Lesson 26: Projectiles Launched Horizontally

The study of projectile motion brings together a lot of what you have learned in the past few chapters.

• You need to know about gravity, forces, velocity, acceleration, and vector components to be able to fully understand (and figure out) these questions.
• Don’t worry, though. Even with all that stuff to keep track of, learning how to do these questions and understand what is happening a little bit at a time makes it all manageable.

## The Wile E. Coyote Effect

I’m sure all of you have seen the cartoon where the Coyote is chasing after the Road Runner and runs off of the cliff. He hangs in mid air for a second, looks down, and then starts to fall.

• The question is how true is this, and how many people believe it is true?

A few years ago some researchers in the U.S. went to elementary schools, junior and senior high schools, and universities and asked them to look at the following:

"Ignoring air resistance, which of the following correctly shows
what an object would do if it rolled off a cliff?"

Figure 1

The breakdown of answers they got was almost exactly the same at all ages.

• About 60% said number 1 was correct. The object will stop in midair, and then start to fall straight down. Because this is what the Coyote always did in cartoons (and because some people actually referred to it in their explanation of why they chose this answer), the researchers called it the Wile E. Coyote Effect.
• About 25% said number 2 was correct. The object will move forward at first, but will eventually just fall straight down.
• Only about 15% answered number 3. The object will continue to move forwards the entire time it is falling.

The correct answer is actually number 3, and if you think about it using the physics you've studied it makes sense.

• Let's say a coyote does run off a cliff. As he leaves the cliff he has a horizontal velocity.
• From studying forces and acceleration you already know that the only way to change that horizontal velocity (cause an horizontal acceleration) is to exert an horizontal force on the coyote.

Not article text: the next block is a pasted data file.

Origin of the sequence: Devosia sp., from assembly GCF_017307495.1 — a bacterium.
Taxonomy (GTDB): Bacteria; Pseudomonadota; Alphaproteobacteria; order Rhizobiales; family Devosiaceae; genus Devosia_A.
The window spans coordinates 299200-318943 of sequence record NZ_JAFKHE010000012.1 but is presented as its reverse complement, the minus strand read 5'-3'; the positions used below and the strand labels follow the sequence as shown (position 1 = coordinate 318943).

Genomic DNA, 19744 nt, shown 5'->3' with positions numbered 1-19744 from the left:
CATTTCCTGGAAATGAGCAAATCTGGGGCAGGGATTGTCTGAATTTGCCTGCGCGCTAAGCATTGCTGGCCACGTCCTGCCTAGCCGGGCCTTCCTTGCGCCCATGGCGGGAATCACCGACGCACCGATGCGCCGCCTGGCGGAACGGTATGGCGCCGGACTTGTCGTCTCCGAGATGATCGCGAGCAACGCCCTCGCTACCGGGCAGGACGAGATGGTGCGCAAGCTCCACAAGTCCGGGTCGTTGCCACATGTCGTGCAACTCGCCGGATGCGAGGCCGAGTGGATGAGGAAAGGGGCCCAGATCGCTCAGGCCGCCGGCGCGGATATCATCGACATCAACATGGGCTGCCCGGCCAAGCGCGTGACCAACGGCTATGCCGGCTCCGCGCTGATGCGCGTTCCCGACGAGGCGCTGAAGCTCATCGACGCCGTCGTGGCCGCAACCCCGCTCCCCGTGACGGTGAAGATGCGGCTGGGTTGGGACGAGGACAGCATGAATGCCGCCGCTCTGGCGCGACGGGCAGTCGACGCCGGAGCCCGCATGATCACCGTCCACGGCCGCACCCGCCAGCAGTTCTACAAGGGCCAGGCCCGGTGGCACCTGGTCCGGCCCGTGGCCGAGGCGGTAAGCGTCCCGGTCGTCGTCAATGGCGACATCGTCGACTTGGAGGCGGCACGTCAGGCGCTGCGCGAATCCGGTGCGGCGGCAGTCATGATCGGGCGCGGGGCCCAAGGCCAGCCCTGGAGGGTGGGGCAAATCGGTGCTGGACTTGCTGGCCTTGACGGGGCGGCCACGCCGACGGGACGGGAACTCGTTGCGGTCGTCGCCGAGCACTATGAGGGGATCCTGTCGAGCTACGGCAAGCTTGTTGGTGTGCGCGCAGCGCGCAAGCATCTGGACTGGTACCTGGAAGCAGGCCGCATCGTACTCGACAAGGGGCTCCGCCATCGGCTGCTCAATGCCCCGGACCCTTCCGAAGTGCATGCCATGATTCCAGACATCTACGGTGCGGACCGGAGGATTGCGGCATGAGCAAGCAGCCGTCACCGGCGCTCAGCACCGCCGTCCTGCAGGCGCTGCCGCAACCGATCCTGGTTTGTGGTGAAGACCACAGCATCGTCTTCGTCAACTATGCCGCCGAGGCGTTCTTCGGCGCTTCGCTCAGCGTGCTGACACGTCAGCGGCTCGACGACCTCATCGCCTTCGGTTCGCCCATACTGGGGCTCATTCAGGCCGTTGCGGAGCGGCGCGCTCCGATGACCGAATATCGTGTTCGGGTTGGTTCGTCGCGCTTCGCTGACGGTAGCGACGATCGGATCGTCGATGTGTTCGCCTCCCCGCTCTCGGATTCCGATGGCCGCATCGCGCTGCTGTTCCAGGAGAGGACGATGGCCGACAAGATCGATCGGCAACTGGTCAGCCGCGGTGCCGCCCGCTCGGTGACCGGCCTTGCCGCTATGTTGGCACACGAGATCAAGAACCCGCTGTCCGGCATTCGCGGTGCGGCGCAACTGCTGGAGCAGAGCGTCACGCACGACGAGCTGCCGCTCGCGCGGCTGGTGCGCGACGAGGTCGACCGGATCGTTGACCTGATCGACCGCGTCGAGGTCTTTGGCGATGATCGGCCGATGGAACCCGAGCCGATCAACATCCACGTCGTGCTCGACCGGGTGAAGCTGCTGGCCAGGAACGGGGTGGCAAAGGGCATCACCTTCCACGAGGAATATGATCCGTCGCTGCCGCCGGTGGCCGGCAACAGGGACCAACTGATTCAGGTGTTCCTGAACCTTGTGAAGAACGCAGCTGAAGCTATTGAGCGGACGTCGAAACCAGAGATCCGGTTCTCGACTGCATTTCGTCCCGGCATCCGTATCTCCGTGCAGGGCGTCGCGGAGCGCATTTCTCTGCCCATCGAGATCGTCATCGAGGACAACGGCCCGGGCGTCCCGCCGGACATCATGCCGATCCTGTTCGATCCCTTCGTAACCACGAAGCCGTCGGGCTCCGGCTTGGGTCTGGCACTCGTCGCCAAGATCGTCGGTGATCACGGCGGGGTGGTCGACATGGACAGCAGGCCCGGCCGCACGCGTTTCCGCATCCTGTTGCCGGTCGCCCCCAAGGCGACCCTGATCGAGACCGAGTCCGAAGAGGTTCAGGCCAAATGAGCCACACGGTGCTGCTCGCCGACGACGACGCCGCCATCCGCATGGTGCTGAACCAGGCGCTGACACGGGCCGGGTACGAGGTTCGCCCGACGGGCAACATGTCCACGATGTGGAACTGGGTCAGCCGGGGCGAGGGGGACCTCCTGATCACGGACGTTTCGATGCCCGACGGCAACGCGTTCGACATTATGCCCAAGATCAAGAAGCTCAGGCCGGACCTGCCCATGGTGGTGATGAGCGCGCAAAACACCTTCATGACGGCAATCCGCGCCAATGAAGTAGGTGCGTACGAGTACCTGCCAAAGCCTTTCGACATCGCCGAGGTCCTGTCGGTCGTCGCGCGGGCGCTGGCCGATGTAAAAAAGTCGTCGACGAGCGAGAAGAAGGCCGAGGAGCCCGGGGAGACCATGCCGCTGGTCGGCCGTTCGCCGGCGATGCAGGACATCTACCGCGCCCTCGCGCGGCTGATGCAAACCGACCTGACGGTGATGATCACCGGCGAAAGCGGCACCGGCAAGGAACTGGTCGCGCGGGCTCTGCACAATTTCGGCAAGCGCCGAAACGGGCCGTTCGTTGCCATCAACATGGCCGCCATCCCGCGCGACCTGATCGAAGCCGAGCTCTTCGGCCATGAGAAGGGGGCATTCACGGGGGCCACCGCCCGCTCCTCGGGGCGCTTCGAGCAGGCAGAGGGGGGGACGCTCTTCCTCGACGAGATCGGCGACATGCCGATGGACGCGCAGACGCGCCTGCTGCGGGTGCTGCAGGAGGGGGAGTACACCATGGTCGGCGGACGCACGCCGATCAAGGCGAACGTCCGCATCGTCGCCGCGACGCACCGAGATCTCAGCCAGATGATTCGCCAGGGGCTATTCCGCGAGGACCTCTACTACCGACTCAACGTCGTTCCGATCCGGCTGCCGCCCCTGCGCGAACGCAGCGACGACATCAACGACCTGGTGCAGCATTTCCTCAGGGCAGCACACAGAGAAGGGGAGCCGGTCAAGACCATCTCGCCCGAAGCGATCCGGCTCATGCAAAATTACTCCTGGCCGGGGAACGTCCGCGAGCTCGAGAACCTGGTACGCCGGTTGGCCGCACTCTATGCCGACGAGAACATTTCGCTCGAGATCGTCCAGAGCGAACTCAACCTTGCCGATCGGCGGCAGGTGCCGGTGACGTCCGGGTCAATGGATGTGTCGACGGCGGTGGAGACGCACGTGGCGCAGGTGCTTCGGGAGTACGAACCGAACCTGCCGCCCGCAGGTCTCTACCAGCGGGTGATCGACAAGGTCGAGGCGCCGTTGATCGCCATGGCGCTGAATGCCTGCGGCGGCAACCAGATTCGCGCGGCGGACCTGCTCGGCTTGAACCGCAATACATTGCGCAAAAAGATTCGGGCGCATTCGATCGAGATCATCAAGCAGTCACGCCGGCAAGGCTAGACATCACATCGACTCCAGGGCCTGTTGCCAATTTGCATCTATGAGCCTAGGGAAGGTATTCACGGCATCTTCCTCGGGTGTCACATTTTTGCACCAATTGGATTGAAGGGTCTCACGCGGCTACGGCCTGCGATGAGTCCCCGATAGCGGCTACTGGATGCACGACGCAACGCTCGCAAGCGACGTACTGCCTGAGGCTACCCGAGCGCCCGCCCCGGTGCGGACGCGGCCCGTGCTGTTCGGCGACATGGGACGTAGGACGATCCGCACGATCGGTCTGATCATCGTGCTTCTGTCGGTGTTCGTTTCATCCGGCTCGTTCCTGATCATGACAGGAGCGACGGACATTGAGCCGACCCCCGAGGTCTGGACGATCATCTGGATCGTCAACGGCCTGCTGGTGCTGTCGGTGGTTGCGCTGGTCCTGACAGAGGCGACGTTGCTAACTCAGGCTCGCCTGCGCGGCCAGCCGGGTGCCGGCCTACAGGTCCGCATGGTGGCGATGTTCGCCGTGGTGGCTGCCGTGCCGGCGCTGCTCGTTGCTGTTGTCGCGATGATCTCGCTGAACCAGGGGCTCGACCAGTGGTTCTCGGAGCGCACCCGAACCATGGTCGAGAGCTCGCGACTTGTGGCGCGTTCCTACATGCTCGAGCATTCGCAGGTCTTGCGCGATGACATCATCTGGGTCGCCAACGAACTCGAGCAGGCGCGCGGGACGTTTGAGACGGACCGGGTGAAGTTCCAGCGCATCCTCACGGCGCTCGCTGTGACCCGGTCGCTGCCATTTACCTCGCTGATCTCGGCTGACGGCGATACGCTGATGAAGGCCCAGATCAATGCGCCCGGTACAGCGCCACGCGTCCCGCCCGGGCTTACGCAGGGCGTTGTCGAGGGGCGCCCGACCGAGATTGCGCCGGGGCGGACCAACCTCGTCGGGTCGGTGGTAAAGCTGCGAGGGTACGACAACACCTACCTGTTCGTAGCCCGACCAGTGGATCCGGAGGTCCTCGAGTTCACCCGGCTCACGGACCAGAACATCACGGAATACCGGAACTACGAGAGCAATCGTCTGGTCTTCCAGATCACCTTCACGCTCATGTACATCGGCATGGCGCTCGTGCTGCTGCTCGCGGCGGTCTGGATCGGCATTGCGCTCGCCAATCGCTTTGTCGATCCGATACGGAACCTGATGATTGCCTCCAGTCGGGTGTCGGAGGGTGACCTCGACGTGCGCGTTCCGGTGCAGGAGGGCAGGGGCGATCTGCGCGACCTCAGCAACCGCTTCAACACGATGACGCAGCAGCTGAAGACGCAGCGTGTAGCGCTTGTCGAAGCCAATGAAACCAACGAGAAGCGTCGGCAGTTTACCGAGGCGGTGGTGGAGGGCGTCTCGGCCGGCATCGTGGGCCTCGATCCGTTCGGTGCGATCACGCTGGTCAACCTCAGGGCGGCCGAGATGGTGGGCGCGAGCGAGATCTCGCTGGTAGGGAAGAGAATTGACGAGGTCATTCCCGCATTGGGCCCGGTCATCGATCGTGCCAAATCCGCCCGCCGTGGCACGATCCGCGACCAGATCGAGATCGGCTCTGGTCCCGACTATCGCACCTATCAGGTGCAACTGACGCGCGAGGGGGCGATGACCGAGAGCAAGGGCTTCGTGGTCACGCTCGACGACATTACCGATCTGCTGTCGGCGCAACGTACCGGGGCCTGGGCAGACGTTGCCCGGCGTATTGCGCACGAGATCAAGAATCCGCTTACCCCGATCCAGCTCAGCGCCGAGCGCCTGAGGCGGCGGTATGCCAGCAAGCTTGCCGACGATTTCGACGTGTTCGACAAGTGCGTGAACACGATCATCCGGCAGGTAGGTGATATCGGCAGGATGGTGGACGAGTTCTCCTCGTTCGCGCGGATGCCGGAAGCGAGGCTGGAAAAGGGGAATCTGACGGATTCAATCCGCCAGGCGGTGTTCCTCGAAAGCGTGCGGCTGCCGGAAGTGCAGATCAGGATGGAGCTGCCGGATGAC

• If we are ignoring air resistance (which is a very good idea since it will be practically zero), then there is no horizontal force to cause an horizontal acceleration.
• Since there is no horizontal acceleration, the coyote will travel horizontally at the same speed the whole time!

That doesn't tell us anything about what is happening vertically , which is completely separate from what the object is doing horizontally.

• As soon as the coyote leaves the cliff he will experience a vertical force due to gravity.
• This force will cause him to start to accelerate in the vertical direction.
• As he falls he will be going faster and faster in the vertical direction.

Looking at this problem as what is happening horizontally and vertically, you should get the idea that this is just like the components that we were just working on a couple of lessons back.

• The horizontal and vertical components of the motion of an object going off a cliff are separate from each other, and can not affect each other.
• In a lot of books you will see the horizontal component called x and the vertical component called y.

If we look at the horizontal and vertical components of an objects velocity as it rolls off a cliff, we would get something that looks like this.

Figure 2
• The x-component is there from the start, and stays the same the entire time.
• The y-component doesn’t even exist at the beginning, but grows bigger as the object falls.
• The shape of the path that it follows is actually a parabola . If you’ve studied those in math class, great! Don't worry about it if you haven't, just as long as you recognize the shape and know the name.

To understand how to actually figure out questions involving these situations, it’s probably best to look at an example.

• Keep in mind the characteristics of the object as it falls while you go through the example.
• When you are doing a part of a question that has to do with vertical movementTHINK VERTICAL” and only use vertical ideas (like gravity).
• When you are doing a part of a question that has to do with horizontal movementTHINK HORIZONTAL” and only use horizontal ideas (no gravity/acceleration).

Example 1: I throw a ball off the edge of a 15.0m tall cliff. I threw it horizontally at 8.0m/s.

1. Determine how much time it takes to fall.
2. Determine how far from the base of the cliff it hits the ground.
3. Determine how fast it is moving vertically when it hits the ground.
4. Determine what its total velocity is when it hits the ground.

a) THINK VERTICAL

We’re talking about something falling, and that is vertical motion, so we will only use vertical ideas and numbers. It actually would take the exact same amount of time for the object to hit the ground if I just dropped it straight down from the edge of the cliff , so let’s just calculate the time to fall that way. Remember to think vertically…

d = vit + 1/2 at2 <- Initial vertical velocity is zero so...
d = 1/2 at2
t = sqr root (2d/a) = sqr root (2 x 15.0 / 9.81)
t = 1.75 s

b) THINK HORIZONTAL

Well, we know it was in the air for 1.75s (from the previous question), and it was moving at a constant speed of 8.0m/s in the x-direction the whole time, so…

v = d/t
d = v t = (8.0m/s)(1.75s)
d = 14m

It will move 14m horizontally, so it hits the ground 14m away from the base of the cliff.

c) THINK VERTICAL

It has been accelerating down the whole time. We know that gravity is causing this acceleration, and that it wasn’t moving vertically at the start, so we can figure out how fast it is going (vertically) when it hits the ground.

vf = sqr root (vi2 + 2ad) = sqr root (0 + 2 x 9.81 x 15.0)
vf = 17 m/s

d) Combination!

Figure 3

It’s total velocity is found by adding the horizontal and final vertical components of the velocity to find the resultant.

c2 = a2 + b2
= (8.0m/s)2 + (17m/s)2
c = 19m/s